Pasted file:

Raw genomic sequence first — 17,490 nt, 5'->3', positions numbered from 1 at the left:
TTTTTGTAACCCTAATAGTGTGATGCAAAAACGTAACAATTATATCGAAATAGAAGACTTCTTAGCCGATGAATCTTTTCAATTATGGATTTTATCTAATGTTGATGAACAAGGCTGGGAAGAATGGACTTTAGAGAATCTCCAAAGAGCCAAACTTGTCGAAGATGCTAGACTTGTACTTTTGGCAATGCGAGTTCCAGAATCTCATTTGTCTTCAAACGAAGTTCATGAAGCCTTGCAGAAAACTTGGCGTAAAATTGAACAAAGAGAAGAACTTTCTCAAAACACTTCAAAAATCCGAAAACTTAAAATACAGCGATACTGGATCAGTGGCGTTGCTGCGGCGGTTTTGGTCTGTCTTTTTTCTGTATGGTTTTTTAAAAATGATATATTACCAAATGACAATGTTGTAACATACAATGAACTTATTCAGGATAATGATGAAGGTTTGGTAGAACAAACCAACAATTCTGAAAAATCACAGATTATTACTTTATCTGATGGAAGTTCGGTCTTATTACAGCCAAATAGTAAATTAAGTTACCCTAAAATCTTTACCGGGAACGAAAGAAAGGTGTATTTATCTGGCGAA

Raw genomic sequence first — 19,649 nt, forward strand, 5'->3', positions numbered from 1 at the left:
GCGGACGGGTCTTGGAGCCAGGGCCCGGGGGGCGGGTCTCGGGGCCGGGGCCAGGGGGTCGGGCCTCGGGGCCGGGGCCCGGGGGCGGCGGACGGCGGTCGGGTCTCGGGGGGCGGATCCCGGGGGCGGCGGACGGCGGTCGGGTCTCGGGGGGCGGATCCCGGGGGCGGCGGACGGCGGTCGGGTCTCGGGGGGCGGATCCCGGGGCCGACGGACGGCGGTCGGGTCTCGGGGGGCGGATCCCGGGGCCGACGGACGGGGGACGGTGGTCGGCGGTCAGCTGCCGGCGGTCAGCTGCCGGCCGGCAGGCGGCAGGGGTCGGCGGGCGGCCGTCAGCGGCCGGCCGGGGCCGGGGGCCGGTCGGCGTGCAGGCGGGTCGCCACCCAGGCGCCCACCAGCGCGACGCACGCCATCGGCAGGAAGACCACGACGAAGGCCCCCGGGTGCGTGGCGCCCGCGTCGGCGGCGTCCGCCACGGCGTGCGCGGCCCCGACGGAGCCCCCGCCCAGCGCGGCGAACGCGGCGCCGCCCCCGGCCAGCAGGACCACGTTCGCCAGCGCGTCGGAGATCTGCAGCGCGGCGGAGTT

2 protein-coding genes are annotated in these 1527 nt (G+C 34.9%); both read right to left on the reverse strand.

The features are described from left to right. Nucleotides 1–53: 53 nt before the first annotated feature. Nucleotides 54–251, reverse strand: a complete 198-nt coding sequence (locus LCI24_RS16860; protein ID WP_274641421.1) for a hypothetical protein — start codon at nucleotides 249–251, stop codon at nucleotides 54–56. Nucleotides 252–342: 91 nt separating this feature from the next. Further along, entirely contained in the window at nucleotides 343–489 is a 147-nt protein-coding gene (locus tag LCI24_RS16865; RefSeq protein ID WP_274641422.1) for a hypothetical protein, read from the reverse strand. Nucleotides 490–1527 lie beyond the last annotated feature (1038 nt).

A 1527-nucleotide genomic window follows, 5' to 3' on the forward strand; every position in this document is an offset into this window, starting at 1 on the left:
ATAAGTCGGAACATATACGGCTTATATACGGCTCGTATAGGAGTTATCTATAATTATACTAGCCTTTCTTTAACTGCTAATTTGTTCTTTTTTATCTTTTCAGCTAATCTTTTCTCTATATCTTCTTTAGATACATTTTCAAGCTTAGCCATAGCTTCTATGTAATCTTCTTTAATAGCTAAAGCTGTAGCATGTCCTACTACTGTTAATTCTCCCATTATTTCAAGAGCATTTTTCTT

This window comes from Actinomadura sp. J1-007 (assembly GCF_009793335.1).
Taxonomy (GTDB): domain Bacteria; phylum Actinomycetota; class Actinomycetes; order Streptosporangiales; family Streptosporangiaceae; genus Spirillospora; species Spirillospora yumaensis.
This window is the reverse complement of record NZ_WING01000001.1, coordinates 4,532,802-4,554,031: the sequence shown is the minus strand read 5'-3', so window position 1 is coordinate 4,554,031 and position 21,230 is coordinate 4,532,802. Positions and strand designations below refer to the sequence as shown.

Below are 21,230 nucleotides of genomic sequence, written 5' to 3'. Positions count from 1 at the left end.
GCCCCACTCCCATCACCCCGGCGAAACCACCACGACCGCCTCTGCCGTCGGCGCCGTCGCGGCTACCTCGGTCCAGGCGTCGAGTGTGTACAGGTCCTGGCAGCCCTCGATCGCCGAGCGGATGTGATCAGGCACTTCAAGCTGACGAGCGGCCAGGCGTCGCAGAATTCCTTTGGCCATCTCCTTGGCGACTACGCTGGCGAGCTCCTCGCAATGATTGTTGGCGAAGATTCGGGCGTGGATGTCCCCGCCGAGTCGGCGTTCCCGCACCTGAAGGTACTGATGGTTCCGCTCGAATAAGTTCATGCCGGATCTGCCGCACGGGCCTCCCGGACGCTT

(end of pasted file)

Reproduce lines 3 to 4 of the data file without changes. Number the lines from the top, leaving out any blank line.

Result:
Raw genomic sequence first — 19,649 nt, forward strand, 5'->3', positions numbered from 1 at the left:
GCGGACGGGTCTTGGAGCCAGGGCCCGGGGGGCGGGTCTCGGGGCCGGGGCCAGGGGGTCGGGCCTCGGGGCCGGGGCCCGGGGGCGGCGGACGGCGGTCGGGTCTCGGGGGGCGGATCCCGGGGGCGGCGGACGGCGGTCGGGTCTCGGGGGGCGGATCCCGGGGGCGGCGGACGGCGGTCGGGTCTCGGGGGGCGGATCCCGGGGCCGACGGACGGCGGTCGGGTCTCGGGGGGCGGATCCCGGGGCCGACGGACGGGGGACGGTGGTCGGCGGTCAGCTGCCGGCGGTCAGCTGCCGGCCGGCAGGCGGCAGGGGTCGGCGGGCGGCCGTCAGCGGCCGGCCGGGGCCGGGGGCCGGTCGGCGTGCAGGCGGGTCGCCACCCAGGCGCCCACCAGCGCGACGCACGCCATCGGCAGGAAGACCACGACGAAGGCCCCCGGGTGCGTGGCGCCCGCGTCGGCGGCGTCCGCCACGGCGTGCGCGGCCCCGACGGAGCCCCCGCCCAGCGCGGCGAACGCGGCGCCGCCCCCGGCCAGCAGGACCACGTTCGCCAGCGCGTCGGAGATCTGCAGCGCGGCGGAGTT